The mother gives Lemuel two examples of how drink can harm the efforts of a king. The first is they will drink and forget what is decreed (v 5). The phrase what is decreed is a translation of one Hebrew word, “haqaq.” It is an interesting term. Sometimes it is translated as the thing that is produced (law, most often). The word is sometimes translated as the promise for what is to be done, a decree—such as in Proverbs 8:29, “When he gave to the sea his decree (‘haqaq’)…”

And sometimes it is translated as the person producing the thing (i.e. lawgiver or governor)—such as in Isaiah 33:22, “For the Lord is our Judge, the Lord is our lawgiver (‘haqaq’), the Lord is our king.” So “haqaq” (decreed)  can mean either the thing, or the person who made the thing.  Likely here it has a double meaning. The alcohol-abusing ruler is forgetting both the law itself as well as the maker of laws, God.

This double meaning could also refer to the king who made the law forgetting about the law he made, leading him to be arbitrary, putting himself and his own drug-induced impulses above sound judgement and rule of law. When God established Israel, He founded it upon the rule of Law, establishing a covenant/treaty with His people, which they agreed to abide by (Exodus 19:8). When a ruler puts himself above the law, he is not following the path God intended.

So, the failing of the king in this example is forgetting what is right. Both in terms of the practical manifestations and the God who designed it all. Alcoholic drink clouds a person’s ability to remember and to discern.

The next warning is about what happens in the wake of forgetting what is right—and pervert the rights of all the afflicted (v 5). When a ruler forgets what is lawful and who is the true arbiter of goodness, he will start to fill in the gaps with his own flesh. He will try to take the place of God. This is a perversion. The rights of the afflicted will be violated as a result. The king will not seek justice for those whom he serves. Rather he will seek to exploit those around him to serve his own appetites.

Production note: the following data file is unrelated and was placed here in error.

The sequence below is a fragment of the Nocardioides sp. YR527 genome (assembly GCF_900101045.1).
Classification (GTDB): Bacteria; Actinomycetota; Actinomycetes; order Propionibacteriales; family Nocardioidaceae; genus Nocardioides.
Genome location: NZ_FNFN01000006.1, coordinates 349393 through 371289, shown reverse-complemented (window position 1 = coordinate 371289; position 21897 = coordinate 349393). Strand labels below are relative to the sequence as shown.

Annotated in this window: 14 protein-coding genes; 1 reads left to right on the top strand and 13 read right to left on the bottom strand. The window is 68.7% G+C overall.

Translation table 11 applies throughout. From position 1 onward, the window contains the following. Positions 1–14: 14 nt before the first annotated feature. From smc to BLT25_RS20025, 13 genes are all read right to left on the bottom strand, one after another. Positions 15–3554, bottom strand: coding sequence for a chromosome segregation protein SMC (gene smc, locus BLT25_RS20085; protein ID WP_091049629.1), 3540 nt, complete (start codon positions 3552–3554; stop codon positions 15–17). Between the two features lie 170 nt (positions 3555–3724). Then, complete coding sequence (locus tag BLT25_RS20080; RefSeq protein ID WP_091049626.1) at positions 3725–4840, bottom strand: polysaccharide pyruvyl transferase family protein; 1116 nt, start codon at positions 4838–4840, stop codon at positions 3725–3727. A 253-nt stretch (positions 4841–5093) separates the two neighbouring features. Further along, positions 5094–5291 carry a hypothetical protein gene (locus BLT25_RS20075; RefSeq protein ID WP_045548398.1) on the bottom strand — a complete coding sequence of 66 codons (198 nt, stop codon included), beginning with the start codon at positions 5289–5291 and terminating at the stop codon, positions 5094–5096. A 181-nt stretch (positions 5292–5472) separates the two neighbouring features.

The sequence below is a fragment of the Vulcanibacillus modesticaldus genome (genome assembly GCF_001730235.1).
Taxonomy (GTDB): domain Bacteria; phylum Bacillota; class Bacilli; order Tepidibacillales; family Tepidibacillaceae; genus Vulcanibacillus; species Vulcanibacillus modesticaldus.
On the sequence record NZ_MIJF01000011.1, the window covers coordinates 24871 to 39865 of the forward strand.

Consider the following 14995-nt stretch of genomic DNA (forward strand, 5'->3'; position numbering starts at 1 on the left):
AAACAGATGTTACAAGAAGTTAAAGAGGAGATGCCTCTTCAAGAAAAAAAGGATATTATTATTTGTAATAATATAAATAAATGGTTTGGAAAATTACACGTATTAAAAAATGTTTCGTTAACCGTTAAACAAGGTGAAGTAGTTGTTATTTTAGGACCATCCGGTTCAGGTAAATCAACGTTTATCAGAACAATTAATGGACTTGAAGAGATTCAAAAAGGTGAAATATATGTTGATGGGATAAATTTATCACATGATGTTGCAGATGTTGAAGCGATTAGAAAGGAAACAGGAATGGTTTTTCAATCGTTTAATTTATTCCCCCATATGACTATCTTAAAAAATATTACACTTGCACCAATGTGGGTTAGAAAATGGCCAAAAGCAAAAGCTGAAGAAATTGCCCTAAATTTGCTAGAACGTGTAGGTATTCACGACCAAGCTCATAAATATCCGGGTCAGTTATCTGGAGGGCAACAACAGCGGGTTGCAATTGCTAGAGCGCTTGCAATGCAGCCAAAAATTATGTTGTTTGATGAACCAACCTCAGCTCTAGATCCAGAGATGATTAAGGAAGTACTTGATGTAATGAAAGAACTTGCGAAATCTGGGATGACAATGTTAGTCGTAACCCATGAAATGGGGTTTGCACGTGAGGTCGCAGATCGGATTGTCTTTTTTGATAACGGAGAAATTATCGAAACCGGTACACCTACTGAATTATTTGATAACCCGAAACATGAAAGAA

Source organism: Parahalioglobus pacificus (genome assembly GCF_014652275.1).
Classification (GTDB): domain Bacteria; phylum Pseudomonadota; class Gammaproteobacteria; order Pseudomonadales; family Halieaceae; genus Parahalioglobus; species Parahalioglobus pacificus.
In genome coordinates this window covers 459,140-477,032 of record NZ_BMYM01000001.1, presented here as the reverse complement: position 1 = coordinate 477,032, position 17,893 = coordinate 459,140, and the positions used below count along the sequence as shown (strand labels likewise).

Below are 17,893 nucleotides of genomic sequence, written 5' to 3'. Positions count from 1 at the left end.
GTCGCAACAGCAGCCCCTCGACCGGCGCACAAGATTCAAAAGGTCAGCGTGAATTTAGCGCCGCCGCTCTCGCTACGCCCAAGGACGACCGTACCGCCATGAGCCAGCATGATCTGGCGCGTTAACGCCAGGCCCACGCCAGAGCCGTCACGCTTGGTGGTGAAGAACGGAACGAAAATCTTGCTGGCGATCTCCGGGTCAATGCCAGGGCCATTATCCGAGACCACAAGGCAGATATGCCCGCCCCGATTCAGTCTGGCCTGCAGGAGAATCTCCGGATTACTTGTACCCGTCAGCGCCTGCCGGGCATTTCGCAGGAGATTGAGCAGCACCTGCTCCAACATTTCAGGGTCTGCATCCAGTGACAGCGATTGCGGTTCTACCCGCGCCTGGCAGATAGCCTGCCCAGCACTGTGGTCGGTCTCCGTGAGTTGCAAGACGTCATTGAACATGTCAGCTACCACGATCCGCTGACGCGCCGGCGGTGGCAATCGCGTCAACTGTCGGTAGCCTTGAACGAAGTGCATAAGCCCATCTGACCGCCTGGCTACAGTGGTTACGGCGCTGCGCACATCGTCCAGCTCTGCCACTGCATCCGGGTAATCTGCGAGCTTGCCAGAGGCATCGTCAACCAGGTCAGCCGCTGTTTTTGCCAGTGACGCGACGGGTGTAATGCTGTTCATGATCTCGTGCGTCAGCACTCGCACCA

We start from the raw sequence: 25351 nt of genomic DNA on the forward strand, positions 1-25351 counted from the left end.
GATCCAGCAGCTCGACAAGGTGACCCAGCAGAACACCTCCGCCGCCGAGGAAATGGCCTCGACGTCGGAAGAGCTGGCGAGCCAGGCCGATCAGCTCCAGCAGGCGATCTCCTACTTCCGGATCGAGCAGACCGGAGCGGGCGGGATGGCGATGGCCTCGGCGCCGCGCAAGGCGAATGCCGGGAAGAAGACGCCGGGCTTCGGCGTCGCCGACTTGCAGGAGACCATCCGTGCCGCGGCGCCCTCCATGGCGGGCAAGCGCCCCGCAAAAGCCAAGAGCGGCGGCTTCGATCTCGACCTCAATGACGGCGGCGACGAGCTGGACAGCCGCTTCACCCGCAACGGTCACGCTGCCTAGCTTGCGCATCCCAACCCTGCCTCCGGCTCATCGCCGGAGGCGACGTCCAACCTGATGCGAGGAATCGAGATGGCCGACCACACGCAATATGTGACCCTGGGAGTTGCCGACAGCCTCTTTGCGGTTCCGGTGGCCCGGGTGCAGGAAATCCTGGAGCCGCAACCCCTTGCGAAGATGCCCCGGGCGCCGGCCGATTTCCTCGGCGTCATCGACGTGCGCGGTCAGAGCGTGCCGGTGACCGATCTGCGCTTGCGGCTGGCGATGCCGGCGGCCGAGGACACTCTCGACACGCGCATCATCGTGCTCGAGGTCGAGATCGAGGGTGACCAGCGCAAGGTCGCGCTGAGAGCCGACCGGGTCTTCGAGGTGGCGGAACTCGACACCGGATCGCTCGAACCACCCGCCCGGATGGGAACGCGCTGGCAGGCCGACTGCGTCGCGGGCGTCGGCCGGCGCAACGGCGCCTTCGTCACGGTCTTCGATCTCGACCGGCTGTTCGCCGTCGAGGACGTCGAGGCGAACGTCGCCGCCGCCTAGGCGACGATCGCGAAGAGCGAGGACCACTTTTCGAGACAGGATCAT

In these two examples, the king is quickly off course. Drink has led him astray. He has forgotten what is right and turned to perversion.

The mother is suggesting that strong drink can poison one’s life and lead them down a wrong path. So, she suggests the drinking be left to those who are already on the wrong path. Give strong drink to him who is perishing (v 6).

Sometimes, in the ancient world, a person condemned to death was offered a drink that was meant to dull the senses to make the torture more tolerable. This is what is offered to Jesus on the cross, but He refuses (Matthew 27:34; Mark 15:23).

This is a sort of parable. The mother is saying, a little facetiously, “If you are going to give a poison to anyone, give to someone who has already injected poison.” Someone who is perishing already. Do not give wine to a king who is trying to steward his character well, give it to him whose life is bitter (v 6). Drink does not belong to those who are trying to stay on the path of goodness. It is intended to try to dull the senses of those who have already given themselves over to a bitter life.

The mother suggests, let him drink and forget his poverty and remember his trouble no more (v 7). This could be intended as practical advice, such as a person taking pain killers at the end of their life. Or it could be a sort of taunting, hyperbolic suggestion, indicating that anyone who indulges in drunkenness is doing so in an attempt to escape the reality of their circumstances.  Of course, even for a perishing or bitter person, strong drink does not change the circumstances, and only compounds the problem. Perhaps the point is to say “If you are indulging in strong drink you are refusing to face reality, and sinking further into poverty and bitterness.”